He graciously agreed to allow them to be posted to the JazzProfiles blog with the proviso that anyone also wishing to publish them in any form or fashion seek his consent before doing so.

Like Leonard Bernstein, I came away from the play whistling the Theme for Sister Salvation and I haven’t forgotten it since.

© -  Ira Gitler, copyright protected; all rights reserved. Used with the author’s permission

THE CONNECTION by Jack Gelber is a play about junkies but its implications do not stop in that particular circle. As Lionel Abel has stated in what is perhaps the most perceptive critique yet written about the play (Not Everyone Is In The FixPartisan Review, Winter 1960), "What adds to the play's power is that the characters are so like other people, though in such a different situation from most people."

The situation in which the four main protagonists find themselves is waiting for Cowboy (Carl Lee), the connection, to return with the heroin. These four, Solly (Jerome Raphel), Sam (John McCurry), Ernie (Garry Goodrow), and Leach (Warren Finnerty) are in attendance at the latter's pad with the bass player. One by one, the three other musicians drift in. They are also anxiously awaiting Cowboy's appearance. Also present, from time to time, in this play-within-a-play, are a fictitious playwright Jaybird (Ira Lewis), producer Jim Dunn (Leonard Hicks) and two photographers (Jamil Zakkai, Louis McKenzie), who are shooting an avant garde film of the play.

The musicians not only play their instruments during the course of the play but, as implied before, they also appear as actors. Some people have raised the question, "If they are actors, why are they using their real names?" Pianist-actor Freddie Redd, composer of the music heard in The Connection answers this simply by saying that he and the other musicians want recognition (and subsequent playing engagements) for what they are doing and that there would be no effective publicity if they were to appear as John Smith, Bill Brown, etc. Author Gelber concurs and says that having the musicians play themselves adds another element of stage reality.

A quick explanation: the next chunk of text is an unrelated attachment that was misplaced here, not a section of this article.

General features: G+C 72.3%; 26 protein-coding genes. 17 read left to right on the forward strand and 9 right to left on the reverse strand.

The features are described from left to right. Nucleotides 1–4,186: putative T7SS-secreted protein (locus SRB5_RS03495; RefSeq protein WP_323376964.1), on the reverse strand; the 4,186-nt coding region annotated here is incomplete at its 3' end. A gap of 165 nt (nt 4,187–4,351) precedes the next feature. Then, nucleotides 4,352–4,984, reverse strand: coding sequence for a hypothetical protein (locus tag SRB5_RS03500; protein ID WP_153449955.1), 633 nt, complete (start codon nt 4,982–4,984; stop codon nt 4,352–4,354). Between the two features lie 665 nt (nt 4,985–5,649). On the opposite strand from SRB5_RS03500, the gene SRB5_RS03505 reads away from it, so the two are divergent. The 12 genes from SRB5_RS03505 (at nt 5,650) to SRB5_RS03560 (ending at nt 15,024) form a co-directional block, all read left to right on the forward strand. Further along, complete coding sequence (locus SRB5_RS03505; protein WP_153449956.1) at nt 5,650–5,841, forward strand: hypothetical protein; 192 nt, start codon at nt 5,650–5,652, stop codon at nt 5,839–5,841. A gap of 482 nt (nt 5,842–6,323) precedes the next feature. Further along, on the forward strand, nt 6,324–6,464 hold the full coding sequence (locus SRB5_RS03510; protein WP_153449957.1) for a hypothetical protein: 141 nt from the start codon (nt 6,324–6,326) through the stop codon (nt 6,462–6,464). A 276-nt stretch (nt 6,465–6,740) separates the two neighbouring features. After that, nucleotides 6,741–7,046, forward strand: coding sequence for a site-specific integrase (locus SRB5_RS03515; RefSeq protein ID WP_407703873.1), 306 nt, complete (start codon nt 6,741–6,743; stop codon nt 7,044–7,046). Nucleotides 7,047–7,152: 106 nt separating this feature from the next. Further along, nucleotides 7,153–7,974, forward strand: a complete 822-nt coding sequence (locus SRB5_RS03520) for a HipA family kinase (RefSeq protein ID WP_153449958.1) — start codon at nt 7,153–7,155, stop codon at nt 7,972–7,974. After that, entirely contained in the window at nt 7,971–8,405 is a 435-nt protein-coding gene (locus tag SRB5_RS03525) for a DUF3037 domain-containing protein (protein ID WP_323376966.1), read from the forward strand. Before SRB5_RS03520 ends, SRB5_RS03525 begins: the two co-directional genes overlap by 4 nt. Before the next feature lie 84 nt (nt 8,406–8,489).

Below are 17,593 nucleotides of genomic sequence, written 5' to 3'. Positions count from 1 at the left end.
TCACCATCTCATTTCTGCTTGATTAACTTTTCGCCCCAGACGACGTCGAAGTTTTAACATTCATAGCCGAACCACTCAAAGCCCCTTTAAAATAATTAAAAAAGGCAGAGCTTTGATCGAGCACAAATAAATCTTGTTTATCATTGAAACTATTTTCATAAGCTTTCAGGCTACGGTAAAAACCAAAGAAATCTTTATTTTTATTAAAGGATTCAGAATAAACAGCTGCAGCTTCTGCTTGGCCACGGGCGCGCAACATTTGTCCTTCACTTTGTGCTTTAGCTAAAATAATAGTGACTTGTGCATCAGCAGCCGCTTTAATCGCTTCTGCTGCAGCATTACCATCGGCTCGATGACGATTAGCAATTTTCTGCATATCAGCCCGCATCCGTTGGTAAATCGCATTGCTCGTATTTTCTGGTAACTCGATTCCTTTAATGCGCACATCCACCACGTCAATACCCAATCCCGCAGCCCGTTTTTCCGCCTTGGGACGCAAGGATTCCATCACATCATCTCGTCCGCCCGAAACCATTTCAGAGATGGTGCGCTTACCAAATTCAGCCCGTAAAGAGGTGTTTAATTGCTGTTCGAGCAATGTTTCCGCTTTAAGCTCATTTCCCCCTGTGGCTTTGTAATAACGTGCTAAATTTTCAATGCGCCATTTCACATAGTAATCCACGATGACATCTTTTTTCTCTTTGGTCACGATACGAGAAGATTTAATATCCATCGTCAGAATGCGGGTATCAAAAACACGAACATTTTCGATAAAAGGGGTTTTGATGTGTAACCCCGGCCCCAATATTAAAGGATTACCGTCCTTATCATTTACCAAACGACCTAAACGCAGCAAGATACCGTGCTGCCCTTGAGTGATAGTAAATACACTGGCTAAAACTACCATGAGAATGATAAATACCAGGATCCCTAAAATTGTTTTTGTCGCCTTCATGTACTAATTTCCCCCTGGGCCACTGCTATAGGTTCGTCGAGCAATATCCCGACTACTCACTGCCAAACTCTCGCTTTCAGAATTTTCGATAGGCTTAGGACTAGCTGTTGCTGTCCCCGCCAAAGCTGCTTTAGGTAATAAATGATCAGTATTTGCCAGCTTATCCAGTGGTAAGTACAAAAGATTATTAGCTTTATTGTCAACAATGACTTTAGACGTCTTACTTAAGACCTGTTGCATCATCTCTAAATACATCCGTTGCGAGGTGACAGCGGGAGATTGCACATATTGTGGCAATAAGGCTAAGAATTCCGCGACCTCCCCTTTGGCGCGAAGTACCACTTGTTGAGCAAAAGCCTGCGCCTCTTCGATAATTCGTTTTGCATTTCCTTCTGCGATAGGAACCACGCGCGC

When The Connection opened at The Living Theatre on July 15, 1959, it was immediately assaulted by the slings and arrows of outrageous reviewers, a group consisting, for the most part, of the summer-replacement critics on the local New York dailies. Although several of them had kind words to say about the jazz, none were explicit and one carper stated that the "cool jazz was cold" which showed his knowledge of jazz styles matched his perception as a drama critic.

A week later, the first favorable review appeared in The Village Voice. It was one of many that followed which helped save The Connection and cement its run. In it, Jerry Tallmer didn't merely praise the jazz but in lauding Gelber as the first playwright to use modern jazz "organically and dynamically", also pointed out that the music "puts a highly charged contrapuntal beat under and against all the misery and stasis and permanent crisis."

This the music does. It electrically charges both actors and audience and while it is not programmatic in a graphic sense (it undoubtedly would have failed it if had tried to be) it does represent and heighten the emotional climates from which it springs at various times during the action.

The idea to incorporate sections of jazz into The Connection was not an afterthought by Jack Gelber. It was an integral part of his entire conception before he even began the actual writing of the play. If Gelber did not know which specific musicians he wanted onstage, his original script (copyright in September 1957) shows that he knew what kind of music he wanted. In a note at the bottom of the first page it is stated, “The jazz played is in the tradition of Charlie Parker." (The Connection is published by Grove Press Inc. as an Evergreen paperback book.)